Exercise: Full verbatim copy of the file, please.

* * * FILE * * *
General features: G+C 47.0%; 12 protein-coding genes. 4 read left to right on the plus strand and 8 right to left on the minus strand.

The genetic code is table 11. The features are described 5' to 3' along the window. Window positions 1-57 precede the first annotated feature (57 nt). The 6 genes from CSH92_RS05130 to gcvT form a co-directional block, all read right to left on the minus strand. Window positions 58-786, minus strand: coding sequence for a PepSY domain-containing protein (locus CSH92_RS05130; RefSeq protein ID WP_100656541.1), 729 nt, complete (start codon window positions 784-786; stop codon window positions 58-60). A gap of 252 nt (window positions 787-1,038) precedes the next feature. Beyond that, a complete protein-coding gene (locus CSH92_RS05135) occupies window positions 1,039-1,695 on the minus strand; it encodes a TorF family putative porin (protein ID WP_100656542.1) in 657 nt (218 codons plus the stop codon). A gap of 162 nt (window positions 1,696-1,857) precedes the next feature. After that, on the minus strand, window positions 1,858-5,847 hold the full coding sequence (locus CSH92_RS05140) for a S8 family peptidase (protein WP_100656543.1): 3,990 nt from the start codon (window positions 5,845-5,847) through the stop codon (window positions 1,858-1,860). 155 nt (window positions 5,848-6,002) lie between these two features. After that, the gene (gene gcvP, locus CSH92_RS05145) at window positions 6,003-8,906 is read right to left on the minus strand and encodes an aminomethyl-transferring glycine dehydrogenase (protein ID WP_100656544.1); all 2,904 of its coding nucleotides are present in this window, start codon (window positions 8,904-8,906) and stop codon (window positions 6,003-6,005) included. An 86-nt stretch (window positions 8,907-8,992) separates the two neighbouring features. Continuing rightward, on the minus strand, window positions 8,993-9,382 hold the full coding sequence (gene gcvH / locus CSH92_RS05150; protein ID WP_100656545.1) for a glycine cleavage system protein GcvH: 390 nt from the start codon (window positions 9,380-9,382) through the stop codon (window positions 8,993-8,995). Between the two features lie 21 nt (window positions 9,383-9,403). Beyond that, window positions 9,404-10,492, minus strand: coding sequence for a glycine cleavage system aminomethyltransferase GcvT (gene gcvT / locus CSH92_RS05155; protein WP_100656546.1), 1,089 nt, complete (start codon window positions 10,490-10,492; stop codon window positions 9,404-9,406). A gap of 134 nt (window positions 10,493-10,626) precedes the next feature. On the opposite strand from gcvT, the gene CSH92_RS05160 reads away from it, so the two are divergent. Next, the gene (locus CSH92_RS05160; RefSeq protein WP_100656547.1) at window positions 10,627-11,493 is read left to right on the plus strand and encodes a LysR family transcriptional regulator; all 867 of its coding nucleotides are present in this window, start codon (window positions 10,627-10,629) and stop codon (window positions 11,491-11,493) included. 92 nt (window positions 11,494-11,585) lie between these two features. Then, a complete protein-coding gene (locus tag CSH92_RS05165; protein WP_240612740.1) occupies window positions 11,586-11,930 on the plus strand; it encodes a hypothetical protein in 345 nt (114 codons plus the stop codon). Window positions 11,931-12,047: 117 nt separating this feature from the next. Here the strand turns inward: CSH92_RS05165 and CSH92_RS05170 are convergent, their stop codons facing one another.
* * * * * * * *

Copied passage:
General features: G+C 47.0%; 12 protein-coding genes. 4 read left to right on the plus strand and 8 right to left on the minus strand.

The genetic code is table 11. The features are described 5' to 3' along the window. Window positions 1-57 precede the first annotated feature (57 nt). The 6 genes from CSH92_RS05130 to gcvT form a co-directional block, all read right to left on the minus strand. Window positions 58-786, minus strand: coding sequence for a PepSY domain-containing protein (locus CSH92_RS05130; RefSeq protein ID WP_100656541.1), 729 nt, complete (start codon window positions 784-786; stop codon window positions 58-60). A gap of 252 nt (window positions 787-1,038) precedes the next feature. Beyond that, a complete protein-coding gene (locus CSH92_RS05135) occupies window positions 1,039-1,695 on the minus strand; it encodes a TorF family putative porin (protein ID WP_100656542.1) in 657 nt (218 codons plus the stop codon). A gap of 162 nt (window positions 1,696-1,857) precedes the next feature. After that, on the minus strand, window positions 1,858-5,847 hold the full coding sequence (locus CSH92_RS05140) for a S8 family peptidase (protein WP_100656543.1): 3,990 nt from the start codon (window positions 5,845-5,847) through the stop codon (window positions 1,858-1,860). 155 nt (window positions 5,848-6,002) lie between these two features. After that, the gene (gene gcvP, locus CSH92_RS05145) at window positions 6,003-8,906 is read right to left on the minus strand and encodes an aminomethyl-transferring glycine dehydrogenase (protein ID WP_100656544.1); all 2,904 of its coding nucleotides are present in this window, start codon (window positions 8,904-8,906) and stop codon (window positions 6,003-6,005) included. An 86-nt stretch (window positions 8,907-8,992) separates the two neighbouring features. Continuing rightward, on the minus strand, window positions 8,993-9,382 hold the full coding sequence (gene gcvH / locus CSH92_RS05150; protein ID WP_100656545.1) for a glycine cleavage system protein GcvH: 390 nt from the start codon (window positions 9,380-9,382) through the stop codon (window positions 8,993-8,995). Between the two features lie 21 nt (window positions 9,383-9,403). Beyond that, window positions 9,404-10,492, minus strand: coding sequence for a glycine cleavage system aminomethyltransferase GcvT (gene gcvT / locus CSH92_RS05155; protein WP_100656546.1), 1,089 nt, complete (start codon window positions 10,490-10,492; stop codon window positions 9,404-9,406). A gap of 134 nt (window positions 10,493-10,626) precedes the next feature. On the opposite strand from gcvT, the gene CSH92_RS05160 reads away from it, so the two are divergent. Next, the gene (locus CSH92_RS05160; RefSeq protein WP_100656547.1) at window positions 10,627-11,493 is read left to right on the plus strand and encodes a LysR family transcriptional regulator; all 867 of its coding nucleotides are present in this window, start codon (window positions 10,627-10,629) and stop codon (window positions 11,491-11,493) included. 92 nt (window positions 11,494-11,585) lie between these two features. Then, a complete protein-coding gene (locus tag CSH92_RS05165; protein WP_240612740.1) occupies window positions 11,586-11,930 on the plus strand; it encodes a hypothetical protein in 345 nt (114 codons plus the stop codon). Window positions 11,931-12,047: 117 nt separating this feature from the next. Here the strand turns inward: CSH92_RS05165 and CSH92_RS05170 are convergent, their stop codons facing one another.